Source: U.S. Department of Health and Human Services, Office of Inspector General

WHY WE DID THIS STUDY
Medicare is the largest payer of clinical laboratory (lab) services in the nation. From 2005 to 2010, Part B Medicare enrollment increased by 10 percent, while spending for lab services increased by 29 percent. In 2010, Medicare payments for all Part B lab services totaled $8.2 billion. We conducted this study to identify questionable billing patterns among Medicare lab services.

HOW WE DID THIS STUDY
We based this study on an analysis of Part B claims for lab services with dates of service in 2010. Labs submit claims for each lab service provided for Medicare beneficiaries. Each claim contains information about the lab provider, the ordering physician, the beneficiary, and the lab service. We developed 13 measures to describe labs’ billing patterns and to identify labs with questionable billing patterns. We calculated and analyzed the distribution of the measures for each lab. We then calculated a statistical threshold for the 13 measures and determined whether a lab’s billing was unusually high for each measure. Additionally, we calculated the total number of claims and total allowed amount associated with certain measures of questionable billing.

WHAT WE FOUND
In 2010, over 1,000 labs exceeded the thresholds (i.e., had unusually high billing) for 5 or more measures of questionable billing for Medicare lab services. For example, a lab might have an unusually high percentage of claims with ineligible and/or invalid ordering-physician numbers, or an unusually high allowed amount per ordering physician. Almost half of the labs that exceeded the thresholds for five or more measures of questionable billing-compared to 13 percent of all labs-were located in California and Florida, areas known to be vulnerable to Medicare fraud. Some labs that exceeded the thresholds for fewer than five measures also exhibited billing that may warrant further review. Medicare allowed $1.7 billion across all labs for claims associated with questionable billing.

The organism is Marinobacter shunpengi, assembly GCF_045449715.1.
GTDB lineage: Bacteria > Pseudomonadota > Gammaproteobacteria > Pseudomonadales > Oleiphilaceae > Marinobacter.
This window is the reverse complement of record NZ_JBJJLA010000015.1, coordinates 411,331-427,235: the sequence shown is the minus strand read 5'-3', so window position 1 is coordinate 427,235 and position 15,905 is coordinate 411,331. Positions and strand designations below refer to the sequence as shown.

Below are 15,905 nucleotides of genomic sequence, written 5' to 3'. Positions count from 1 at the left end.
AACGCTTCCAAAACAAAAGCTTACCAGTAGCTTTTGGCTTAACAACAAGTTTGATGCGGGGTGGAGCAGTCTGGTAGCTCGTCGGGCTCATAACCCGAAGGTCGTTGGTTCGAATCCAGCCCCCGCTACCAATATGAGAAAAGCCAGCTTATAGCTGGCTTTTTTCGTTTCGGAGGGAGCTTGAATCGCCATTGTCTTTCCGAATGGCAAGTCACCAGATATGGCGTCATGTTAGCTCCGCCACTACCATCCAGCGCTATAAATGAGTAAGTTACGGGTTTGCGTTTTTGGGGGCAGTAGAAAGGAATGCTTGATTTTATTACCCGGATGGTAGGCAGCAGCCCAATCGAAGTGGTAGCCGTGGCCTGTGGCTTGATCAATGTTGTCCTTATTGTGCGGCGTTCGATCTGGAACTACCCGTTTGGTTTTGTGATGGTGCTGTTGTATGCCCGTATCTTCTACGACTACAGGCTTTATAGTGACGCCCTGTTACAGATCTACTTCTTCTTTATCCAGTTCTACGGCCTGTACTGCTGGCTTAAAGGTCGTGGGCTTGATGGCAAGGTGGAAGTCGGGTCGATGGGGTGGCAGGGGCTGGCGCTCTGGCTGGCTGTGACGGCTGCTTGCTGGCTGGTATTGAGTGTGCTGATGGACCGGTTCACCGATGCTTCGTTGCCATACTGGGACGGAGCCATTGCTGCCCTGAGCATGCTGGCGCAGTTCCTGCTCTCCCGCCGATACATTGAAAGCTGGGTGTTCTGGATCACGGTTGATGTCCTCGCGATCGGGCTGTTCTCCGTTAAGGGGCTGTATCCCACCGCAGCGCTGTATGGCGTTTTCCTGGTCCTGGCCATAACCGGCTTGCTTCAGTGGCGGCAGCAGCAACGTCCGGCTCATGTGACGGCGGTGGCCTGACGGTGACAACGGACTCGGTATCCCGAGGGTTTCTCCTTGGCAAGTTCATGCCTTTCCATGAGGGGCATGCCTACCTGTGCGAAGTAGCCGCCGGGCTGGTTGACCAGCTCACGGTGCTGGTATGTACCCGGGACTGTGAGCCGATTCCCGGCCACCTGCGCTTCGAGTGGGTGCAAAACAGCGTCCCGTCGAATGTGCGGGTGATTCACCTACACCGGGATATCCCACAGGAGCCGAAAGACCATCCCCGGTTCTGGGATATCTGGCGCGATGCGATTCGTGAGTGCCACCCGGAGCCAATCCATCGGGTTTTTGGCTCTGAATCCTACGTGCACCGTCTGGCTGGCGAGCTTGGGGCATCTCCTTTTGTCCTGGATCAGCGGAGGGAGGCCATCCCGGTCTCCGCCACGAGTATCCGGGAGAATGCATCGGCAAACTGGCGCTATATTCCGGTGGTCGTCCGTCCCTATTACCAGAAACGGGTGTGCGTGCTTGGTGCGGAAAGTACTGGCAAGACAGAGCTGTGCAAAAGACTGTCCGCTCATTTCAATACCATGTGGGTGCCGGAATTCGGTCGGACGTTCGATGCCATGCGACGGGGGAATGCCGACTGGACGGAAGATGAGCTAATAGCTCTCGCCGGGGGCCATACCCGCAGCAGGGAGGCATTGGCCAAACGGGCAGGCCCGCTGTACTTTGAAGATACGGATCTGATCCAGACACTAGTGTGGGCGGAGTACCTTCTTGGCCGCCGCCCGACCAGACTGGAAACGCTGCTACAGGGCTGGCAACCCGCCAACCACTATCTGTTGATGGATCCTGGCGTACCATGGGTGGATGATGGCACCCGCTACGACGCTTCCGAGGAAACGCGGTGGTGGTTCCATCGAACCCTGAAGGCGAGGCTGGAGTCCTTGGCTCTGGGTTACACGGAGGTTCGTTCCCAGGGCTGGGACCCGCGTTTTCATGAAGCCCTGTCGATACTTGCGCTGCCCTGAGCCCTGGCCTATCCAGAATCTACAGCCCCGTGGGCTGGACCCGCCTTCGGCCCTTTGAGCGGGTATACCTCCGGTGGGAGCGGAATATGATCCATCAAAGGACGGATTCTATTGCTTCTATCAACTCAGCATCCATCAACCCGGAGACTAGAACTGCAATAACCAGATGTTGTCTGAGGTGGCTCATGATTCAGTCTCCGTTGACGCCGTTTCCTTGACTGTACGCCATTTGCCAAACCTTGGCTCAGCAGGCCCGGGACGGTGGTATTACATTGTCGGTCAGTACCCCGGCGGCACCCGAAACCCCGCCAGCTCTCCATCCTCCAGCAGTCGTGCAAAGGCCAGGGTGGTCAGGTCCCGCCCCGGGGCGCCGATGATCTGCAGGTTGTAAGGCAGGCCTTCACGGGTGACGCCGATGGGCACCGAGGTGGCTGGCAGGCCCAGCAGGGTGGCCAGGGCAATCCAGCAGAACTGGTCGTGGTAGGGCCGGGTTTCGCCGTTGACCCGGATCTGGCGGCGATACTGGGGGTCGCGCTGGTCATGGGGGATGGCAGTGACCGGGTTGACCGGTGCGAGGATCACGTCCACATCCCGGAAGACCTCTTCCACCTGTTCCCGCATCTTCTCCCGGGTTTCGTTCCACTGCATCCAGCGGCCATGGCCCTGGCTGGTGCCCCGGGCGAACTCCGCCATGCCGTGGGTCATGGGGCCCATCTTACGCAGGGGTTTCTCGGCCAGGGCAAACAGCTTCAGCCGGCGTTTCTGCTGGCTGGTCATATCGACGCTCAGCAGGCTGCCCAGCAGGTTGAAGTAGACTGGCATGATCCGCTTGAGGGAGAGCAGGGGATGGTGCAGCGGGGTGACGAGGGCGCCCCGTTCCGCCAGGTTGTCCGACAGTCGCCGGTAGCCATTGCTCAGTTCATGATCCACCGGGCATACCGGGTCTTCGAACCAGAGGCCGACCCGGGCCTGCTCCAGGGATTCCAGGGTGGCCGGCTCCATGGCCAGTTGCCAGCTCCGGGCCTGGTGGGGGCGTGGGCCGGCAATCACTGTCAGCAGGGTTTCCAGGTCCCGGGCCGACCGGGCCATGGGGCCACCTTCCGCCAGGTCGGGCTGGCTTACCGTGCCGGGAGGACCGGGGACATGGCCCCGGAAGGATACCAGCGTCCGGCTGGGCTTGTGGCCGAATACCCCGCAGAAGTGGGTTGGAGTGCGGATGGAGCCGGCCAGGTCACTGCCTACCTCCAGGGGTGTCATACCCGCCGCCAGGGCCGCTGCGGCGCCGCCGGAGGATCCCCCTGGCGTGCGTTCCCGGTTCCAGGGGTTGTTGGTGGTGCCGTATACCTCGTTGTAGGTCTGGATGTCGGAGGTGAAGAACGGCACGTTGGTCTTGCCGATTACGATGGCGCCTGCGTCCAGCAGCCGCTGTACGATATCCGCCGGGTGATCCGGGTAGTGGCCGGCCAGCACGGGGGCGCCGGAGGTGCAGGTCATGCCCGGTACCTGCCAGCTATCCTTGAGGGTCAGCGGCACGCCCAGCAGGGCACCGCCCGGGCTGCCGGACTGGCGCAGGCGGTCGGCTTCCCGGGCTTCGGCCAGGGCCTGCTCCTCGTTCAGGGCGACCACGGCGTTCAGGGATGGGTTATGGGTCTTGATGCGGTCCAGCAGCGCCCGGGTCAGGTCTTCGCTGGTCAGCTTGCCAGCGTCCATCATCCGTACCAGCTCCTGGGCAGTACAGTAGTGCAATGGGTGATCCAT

WHAT WE RECOMMEND
There may be some labs that have legitimate reasons for exceeding certain thresholds. However, collectively, these findings call for stronger oversight of labs and identify specific issues with Medicare payments for lab services that need to be addressed to more effectively safeguard Medicare. Therefore, we recommend that CMS (1) review the labs identified as having questionable billing and take appropriate action, (2) review existing program integrity strategies to determine whether these strategies are effectively identifying program vulnerabilities associated with lab services, and (3) ensure that existing edits prevent claims with invalid and ineligible ordering-physician numbers from being paid. CMS concurred with all recommendations.

HHS — Elder Justice Roadmap Project Report

July 10, 2014 Comments off

Elder Justice Roadmap Project Report (PDF)
Source: U.S. Department of Health and Human Services (National Center on Elder Abuse)